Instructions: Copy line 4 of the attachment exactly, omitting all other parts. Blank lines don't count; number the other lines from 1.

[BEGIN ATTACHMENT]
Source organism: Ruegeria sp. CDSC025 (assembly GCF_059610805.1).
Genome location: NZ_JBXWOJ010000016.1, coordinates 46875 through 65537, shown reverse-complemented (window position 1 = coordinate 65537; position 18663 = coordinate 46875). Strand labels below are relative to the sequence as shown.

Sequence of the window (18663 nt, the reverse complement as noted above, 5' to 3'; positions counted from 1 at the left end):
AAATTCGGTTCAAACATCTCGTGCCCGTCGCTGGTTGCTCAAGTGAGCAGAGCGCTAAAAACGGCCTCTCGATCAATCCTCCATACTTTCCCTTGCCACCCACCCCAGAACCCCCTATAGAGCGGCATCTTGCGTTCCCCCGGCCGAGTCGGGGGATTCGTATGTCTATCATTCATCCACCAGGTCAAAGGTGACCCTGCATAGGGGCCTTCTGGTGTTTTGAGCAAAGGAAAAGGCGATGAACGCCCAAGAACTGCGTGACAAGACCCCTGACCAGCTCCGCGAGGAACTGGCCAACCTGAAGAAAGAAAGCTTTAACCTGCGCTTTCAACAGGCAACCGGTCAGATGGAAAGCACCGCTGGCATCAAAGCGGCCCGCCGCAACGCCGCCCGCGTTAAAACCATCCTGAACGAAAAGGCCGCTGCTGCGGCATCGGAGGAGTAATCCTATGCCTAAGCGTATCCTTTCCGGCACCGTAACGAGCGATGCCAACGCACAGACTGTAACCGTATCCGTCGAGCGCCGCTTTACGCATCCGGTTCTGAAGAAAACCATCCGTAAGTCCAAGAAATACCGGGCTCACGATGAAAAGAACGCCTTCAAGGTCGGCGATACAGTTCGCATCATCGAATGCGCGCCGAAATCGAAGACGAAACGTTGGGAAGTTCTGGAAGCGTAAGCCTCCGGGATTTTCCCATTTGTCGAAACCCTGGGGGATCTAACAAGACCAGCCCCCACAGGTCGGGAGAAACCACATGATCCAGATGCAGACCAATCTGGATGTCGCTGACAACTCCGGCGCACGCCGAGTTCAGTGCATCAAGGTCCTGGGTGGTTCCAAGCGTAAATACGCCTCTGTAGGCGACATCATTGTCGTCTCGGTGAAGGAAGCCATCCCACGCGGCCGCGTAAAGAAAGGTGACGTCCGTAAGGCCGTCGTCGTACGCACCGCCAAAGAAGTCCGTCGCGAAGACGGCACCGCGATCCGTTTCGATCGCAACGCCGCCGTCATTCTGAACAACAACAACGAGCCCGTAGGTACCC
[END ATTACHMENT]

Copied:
AAATTCGGTTCAAACATCTCGTGCCCGTCGCTGGTTGCTCAAGTGAGCAGAGCGCTAAAAACGGCCTCTCGATCAATCCTCCATACTTTCCCTTGCCACCCACCCCAGAACCCCCTATAGAGCGGCATCTTGCGTTCCCCCGGCCGAGTCGGGGGATTCGTATGTCTATCATTCATCCACCAGGTCAAAGGTGACCCTGCATAGGGGCCTTCTGGTGTTTTGAGCAAAGGAAAAGGCGATGAACGCCCAAGAACTGCGTGACAAGACCCCTGACCAGCTCCGCGAGGAACTGGCCAACCTGAAGAAAGAAAGCTTTAACCTGCGCTTTCAACAGGCAACCGGTCAGATGGAAAGCACCGCTGGCATCAAAGCGGCCCGCCGCAACGCCGCCCGCGTTAAAACCATCCTGAACGAAAAGGCCGCTGCTGCGGCATCGGAGGAGTAATCCTATGCCTAAGCGTATCCTTTCCGGCACCGTAACGAGCGATGCCAACGCACAGACTGTAACCGTATCCGTCGAGCGCCGCTTTACGCATCCGGTTCTGAAGAAAACCATCCGTAAGTCCAAGAAATACCGGGCTCACGATGAAAAGAACGCCTTCAAGGTCGGCGATACAGTTCGCATCATCGAATGCGCGCCGAAATCGAAGACGAAACGTTGGGAAGTTCTGGAAGCGTAAGCCTCCGGGATTTTCCCATTTGTCGAAACCCTGGGGGATCTAACAAGACCAGCCCCCACAGGTCGGGAGAAACCACATGATCCAGATGCAGACCAATCTGGATGTCGCTGACAACTCCGGCGCACGCCGAGTTCAGTGCATCAAGGTCCTGGGTGGTTCCAAGCGTAAATACGCCTCTGTAGGCGACATCATTGTCGTCTCGGTGAAGGAAGCCATCCCACGCGGCCGCGTAAAGAAAGGTGACGTCCGTAAGGCCGTCGTCGTACGCACCGCCAAAGAAGTCCGTCGCGAAGACGGCACCGCGATCCGTTTCGATCGCAACGCCGCCGTCATTCTGAACAACAACAACGAGCCCGTAGGTACCC